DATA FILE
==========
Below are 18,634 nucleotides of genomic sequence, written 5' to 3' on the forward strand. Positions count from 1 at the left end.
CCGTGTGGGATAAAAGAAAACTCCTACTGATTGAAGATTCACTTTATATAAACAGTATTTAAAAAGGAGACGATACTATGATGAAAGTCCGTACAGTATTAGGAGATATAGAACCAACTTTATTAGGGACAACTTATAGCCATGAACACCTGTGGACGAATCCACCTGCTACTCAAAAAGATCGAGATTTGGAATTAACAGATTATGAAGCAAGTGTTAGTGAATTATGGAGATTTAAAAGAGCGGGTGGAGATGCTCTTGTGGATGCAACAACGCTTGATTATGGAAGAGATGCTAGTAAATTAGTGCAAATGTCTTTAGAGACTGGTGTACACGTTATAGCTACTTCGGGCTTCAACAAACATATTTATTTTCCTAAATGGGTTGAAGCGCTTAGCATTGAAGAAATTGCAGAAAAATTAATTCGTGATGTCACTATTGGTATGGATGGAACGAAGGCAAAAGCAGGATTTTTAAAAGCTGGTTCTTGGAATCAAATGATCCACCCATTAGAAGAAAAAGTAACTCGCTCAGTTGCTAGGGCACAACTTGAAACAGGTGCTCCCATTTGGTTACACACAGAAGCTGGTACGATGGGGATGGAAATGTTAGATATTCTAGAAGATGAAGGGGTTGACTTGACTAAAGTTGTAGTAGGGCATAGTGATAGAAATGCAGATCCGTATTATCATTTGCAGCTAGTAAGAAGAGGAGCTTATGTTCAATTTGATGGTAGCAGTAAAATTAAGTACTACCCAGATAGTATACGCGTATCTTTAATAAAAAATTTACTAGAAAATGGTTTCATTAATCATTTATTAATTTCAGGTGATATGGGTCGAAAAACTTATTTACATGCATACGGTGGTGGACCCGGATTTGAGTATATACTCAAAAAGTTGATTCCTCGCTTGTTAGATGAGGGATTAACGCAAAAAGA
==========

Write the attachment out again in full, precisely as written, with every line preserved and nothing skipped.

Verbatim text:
Below are 18,634 nucleotides of genomic sequence, written 5' to 3' on the forward strand. Positions count from 1 at the left end.
CCGTGTGGGATAAAAGAAAACTCCTACTGATTGAAGATTCACTTTATATAAACAGTATTTAAAAAGGAGACGATACTATGATGAAAGTCCGTACAGTATTAGGAGATATAGAACCAACTTTATTAGGGACAACTTATAGCCATGAACACCTGTGGACGAATCCACCTGCTACTCAAAAAGATCGAGATTTGGAATTAACAGATTATGAAGCAAGTGTTAGTGAATTATGGAGATTTAAAAGAGCGGGTGGAGATGCTCTTGTGGATGCAACAACGCTTGATTATGGAAGAGATGCTAGTAAATTAGTGCAAATGTCTTTAGAGACTGGTGTACACGTTATAGCTACTTCGGGCTTCAACAAACATATTTATTTTCCTAAATGGGTTGAAGCGCTTAGCATTGAAGAAATTGCAGAAAAATTAATTCGTGATGTCACTATTGGTATGGATGGAACGAAGGCAAAAGCAGGATTTTTAAAAGCTGGTTCTTGGAATCAAATGATCCACCCATTAGAAGAAAAAGTAACTCGCTCAGTTGCTAGGGCACAACTTGAAACAGGTGCTCCCATTTGGTTACACACAGAAGCTGGTACGATGGGGATGGAAATGTTAGATATTCTAGAAGATGAAGGGGTTGACTTGACTAAAGTTGTAGTAGGGCATAGTGATAGAAATGCAGATCCGTATTATCATTTGCAGCTAGTAAGAAGAGGAGCTTATGTTCAATTTGATGGTAGCAGTAAAATTAAGTACTACCCAGATAGTATACGCGTATCTTTAATAAAAAATTTACTAGAAAATGGTTTCATTAATCATTTATTAATTTCAGGTGATATGGGTCGAAAAACTTATTTACATGCATACGGTGGTGGACCCGGATTTGAGTATATACTCAAAAAGTTGATTCCTCGCTTGTTAGATGAGGGATTAACGCAAAAAGA